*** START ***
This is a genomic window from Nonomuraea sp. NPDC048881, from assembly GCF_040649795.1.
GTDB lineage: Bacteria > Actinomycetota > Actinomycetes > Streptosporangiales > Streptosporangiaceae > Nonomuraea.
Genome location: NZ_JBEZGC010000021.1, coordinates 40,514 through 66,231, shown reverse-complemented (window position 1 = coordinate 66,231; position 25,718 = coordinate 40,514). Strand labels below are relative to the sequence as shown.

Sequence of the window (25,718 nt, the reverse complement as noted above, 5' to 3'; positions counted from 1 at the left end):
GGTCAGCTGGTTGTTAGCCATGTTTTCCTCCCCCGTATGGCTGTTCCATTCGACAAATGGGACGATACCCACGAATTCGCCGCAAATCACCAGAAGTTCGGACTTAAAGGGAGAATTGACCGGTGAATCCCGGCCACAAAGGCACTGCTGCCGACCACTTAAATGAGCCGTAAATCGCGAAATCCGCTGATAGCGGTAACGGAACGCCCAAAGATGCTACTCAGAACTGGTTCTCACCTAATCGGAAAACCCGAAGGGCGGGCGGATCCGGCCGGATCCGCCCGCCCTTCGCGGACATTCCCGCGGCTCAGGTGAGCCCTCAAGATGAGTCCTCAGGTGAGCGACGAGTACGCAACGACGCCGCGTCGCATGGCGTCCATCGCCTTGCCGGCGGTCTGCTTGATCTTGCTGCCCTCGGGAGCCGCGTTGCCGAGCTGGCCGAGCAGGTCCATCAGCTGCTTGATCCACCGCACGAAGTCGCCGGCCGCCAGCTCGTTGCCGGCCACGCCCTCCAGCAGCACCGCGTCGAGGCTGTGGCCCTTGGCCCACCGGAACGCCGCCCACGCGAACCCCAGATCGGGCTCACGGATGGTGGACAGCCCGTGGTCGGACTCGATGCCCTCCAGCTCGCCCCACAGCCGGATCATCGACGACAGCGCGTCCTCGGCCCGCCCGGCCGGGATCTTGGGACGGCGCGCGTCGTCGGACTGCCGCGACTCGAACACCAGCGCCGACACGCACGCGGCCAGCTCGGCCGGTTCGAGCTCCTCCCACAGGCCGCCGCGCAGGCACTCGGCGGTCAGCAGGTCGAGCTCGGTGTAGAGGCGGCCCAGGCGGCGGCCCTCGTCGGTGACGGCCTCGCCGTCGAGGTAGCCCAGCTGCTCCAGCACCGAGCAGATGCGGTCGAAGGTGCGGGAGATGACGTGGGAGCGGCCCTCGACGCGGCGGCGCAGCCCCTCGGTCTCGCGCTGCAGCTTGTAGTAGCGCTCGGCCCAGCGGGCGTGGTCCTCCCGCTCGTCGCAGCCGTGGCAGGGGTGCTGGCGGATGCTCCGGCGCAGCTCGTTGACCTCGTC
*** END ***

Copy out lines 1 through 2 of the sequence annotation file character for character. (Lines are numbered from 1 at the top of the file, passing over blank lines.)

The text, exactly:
This is a genomic window from Nonomuraea sp. NPDC048881, from assembly GCF_040649795.1.
GTDB lineage: Bacteria > Actinomycetota > Actinomycetes > Streptosporangiales > Streptosporangiaceae > Nonomuraea.